NB/ as well as being as topic within itself, conceptual schemes can also be used as an example of non trivial, a priori knowledge if you refer to Kant's a priori, synthetic predetermined conceptual framework.
Generally, conceptual schemes are viewed as neccesary in order to make our experience intelligible. e.g. Condillac's statue receives a stream of unmediated sense date and cannot form concepts or make sense of this, he requires conceptual framework to avoid a "blooming buzzing confusion" (William James)
1. Kant's claims that the conceptual schemes are predetermined as we would have not intelligible experience at all if we had nothing to organise our sense date "thoughts without content are empty, intuitions without concepts are blind" We must have them prior to experience else we wouldn't make sense of the world, e.g. we must have category of unity - pc security system - we can distinguish between sratches/lines and letters.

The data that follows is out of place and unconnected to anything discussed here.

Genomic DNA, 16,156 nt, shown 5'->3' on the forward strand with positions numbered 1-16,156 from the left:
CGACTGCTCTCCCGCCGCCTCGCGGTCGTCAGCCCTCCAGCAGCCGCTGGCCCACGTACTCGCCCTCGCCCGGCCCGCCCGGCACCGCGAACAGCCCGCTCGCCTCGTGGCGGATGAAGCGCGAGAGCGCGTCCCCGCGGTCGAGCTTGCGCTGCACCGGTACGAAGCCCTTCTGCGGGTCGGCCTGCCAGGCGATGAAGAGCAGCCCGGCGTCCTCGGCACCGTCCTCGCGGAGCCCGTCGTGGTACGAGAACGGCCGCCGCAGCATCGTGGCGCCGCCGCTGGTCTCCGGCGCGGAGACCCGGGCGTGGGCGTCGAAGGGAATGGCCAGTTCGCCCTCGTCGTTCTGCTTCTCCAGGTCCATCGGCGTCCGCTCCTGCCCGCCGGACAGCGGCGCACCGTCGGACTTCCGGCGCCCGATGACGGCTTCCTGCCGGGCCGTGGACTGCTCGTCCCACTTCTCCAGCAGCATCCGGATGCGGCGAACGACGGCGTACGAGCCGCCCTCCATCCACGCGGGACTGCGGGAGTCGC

-But it can be argued that such organisation comes from experience (empiricism) e.g. when I taste a dish I then categorise it as tasty or exotic in my mind.
-Because all sense data (including taste above) can be categorised in different ways, we need Kant's common concepts of space, time etc to bind sense data and give one overall unified experience e.g. link taste and smell as both are experienced spatially and casually.
-But Hume, refutes this and argues that our concept/category of causality can be known through experience by observing one event causing another event to occur and generalising through induction that this will continue to be the case e.g. billiard balls. Hume's law states that synthetic truths…